Many of us educated in the humanities in the 1990s and 2000s came to intellectual consciousness having been taught that ‘the Enlightenment’ was something not far short of a dirty word. Whether it was Adorno and Horkheimer’s denunciation of the ‘dialectic of the Enlightenment’ as radiating ‘disaster triumphant’ in the totalitarian states, Michel Foucault’s denunciation of the disciplinary powers undergirding modern states’ supposed advocacy of rights and liberties, or Martin Heidegger’s depiction of the modern age as characterised by nihilistic ‘will to will’ looking back to Descartes’s cogito …, all these authorities presented the European ‘Enlightenment’ as a sort of nightmare, from which we needed to reawaken.
As Dennis Rasmussen has masterfully documented, a host of charges are laid at the feet of the Enlightenment in this broadly ‘postmodernist’ orbit. Generously ecumenical, the anti-Enlightenment consensus takes in proponents of positions we might otherwise suppose to be deeply opposed. They converge in claims that ‘the Enlightenment’ overvalued human reason, reducing the richness of human experience and ‘difference’; that its ‘project’ is or was dangerously utopian, seeking to force the wonderful roundness of human reality into the soulless squares of theoretical and socio-political systems; that ‘it’ was single-mindedly Eurocentric, giving direction and vehemence to Western colonialism; and that all of ‘the Enlighteners’, often individually unnamed, were ‘to a man’ patriarchal, closed both to women’s rights and abilities, and to the feminine more widely, including the ludic and literary, as well as the affective components of human existence.
I probably don’t need to convince readers of this blog that there was something awry in these visions of a putatively singular ‘Enlightenment’. This ‘something’ becomes clear almost as soon as we begin to test these criticisms against texts by leading figures of the French Enlightenment, led by Montesquieu, Voltaire, and Diderot. For, when we look, what period in Western thought had seen a closer, proto-postmodern rapprochement between philosophy and literature, and such a profusion of literary play, than the France of 1720–1790, excepting perhaps the Silver Age in Rome? In what period had forms of philosophical scepticism and critique played a greater role in challenging the uncontested, overly ambitious rational claims of metaphysicians and theologians? And in what period, above all, was coming to terms with what the postmodernists call ‘cultural difference’ more a primary concern than in the French Enlightenment, from Montesquieu’s Persian Letters to Abbé Raynal’s The History of the Two Indies?
Yet, when the postmodern criticisms of the Enlightenment were taught, rarely was any attempt made to square the damning allegations about it against the primary texts of the philosophes. Indeed, often ‘the Enlightenment’ as a more specific period of intellectual ferment and debate was subsumed silently within wider, totalising criticisms of ‘modernity’ or ‘liberalism’, with the philosophes unmentioned, or relegated to minor footnotes. Even when the Enlightenment was defended, if it was defended at all, the defence was assigned to Jürgen Habermas, whose recovery of a ‘philosophical discourse of modernity’ nevertheless shares with the postmodernist critics a more or less complete overlooking of all Enlightenment-era thinkers preceding Immanuel Kant.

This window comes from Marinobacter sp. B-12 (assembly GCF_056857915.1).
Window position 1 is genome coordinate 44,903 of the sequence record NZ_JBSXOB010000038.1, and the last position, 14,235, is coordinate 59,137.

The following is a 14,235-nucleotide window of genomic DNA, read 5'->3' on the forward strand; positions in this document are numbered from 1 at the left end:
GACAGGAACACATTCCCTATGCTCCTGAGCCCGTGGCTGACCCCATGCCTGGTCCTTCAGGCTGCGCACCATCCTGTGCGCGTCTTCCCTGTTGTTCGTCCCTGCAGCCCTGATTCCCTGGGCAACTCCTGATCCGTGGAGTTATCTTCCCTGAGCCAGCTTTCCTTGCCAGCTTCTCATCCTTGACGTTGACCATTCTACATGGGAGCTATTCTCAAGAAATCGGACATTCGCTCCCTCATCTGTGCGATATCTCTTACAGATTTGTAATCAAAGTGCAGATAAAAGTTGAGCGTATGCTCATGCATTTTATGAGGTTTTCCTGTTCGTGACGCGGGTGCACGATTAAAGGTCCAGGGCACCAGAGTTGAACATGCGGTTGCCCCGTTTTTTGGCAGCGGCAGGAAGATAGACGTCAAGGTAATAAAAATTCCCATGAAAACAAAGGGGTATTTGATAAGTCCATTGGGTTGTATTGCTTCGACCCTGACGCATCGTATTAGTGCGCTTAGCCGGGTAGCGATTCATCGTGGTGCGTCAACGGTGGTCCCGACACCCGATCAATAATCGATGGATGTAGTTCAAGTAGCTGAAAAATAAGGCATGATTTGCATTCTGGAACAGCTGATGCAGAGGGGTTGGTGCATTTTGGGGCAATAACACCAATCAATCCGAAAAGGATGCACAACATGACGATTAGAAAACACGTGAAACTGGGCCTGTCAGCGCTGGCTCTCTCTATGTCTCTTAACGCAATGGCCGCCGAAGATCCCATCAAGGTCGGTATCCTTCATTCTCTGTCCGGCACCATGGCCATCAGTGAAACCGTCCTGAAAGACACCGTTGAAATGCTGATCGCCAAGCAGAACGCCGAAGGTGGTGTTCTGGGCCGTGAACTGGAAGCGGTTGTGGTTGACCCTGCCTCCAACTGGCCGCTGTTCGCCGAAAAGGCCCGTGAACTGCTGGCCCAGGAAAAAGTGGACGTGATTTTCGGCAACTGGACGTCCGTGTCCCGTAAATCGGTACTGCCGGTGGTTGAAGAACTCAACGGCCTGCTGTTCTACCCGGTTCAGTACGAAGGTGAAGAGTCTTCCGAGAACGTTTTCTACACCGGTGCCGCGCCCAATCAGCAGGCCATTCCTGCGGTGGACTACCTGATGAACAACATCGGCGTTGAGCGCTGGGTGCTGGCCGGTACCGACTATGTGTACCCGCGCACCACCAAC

The Other Enlightenment: self-estrangement, race, and gender is my attempt, as a philosopher and social theorist, to push back against the popular discrediting, and academic sidelining, of the texts of the French Enlightenment. I also want to show why doing this pushing back matters in a period where increasingly politics is divided along tribal, identitarian lines. Working in the lineage of Dennis Rasmussen’s The Pragmatic Enlightenment and Genevieve Lloyd’s Enlightenment Shadows, this little book sets out to challenge the broadly ‘postmodern’ myths about the over-rationalistic, heartless, Eurocentric Enlightenment. After revisiting the foundational critical work of Francis Bacon on the idols of the mind, John Locke on the conduct of the understanding, and the critical scepticism of Pierre Bayle, the ensuing chapters then each examine more closely specific, classic Enlightenment texts.
Montesquieu’s Persian Letters, I argue, sets up what becomes a key motif of Enlightenment philosophising, the practice of self-estrangement: that is, relearning to look at what ‘we’ do, and usually take for granted, from the perspective of others, like the Persians Usbek and Rica. This practice, which allows us to resee ourselves – as well as to consider the perspectives of others whom we might characteristically overlook or prejudicially stereotype – then runs like a red thread through texts like Voltaire’s Micromégas (where the other becomes a benign giant from the planet Sirius); Diderot’s Letter on the blind, where it is people-born-blind who provide the critical mirror to the sighted; and Diderot’s Supplement to Bougainville’s Voyage, where the others are the Tahitians, from the Moses-like Elder who ringingly denounces European imperialism near the start, to the more diminutive but no less discerning, Orou.
The Other Enlightenment is a book which aims, like many Enlightenment texts, to span different audiences in different disciplines. For many specialists on the Enlightenment, much of what the text examines will hence not be novel. What I hope is more novel, and more impactful, given the state of wider debates about the Enlightenment, is that the book shows, by textual analyses, the spuriousness of many of today’s more popular claims about the Enlightenment.
– Matthew Sharpe (Deakin University, Australia)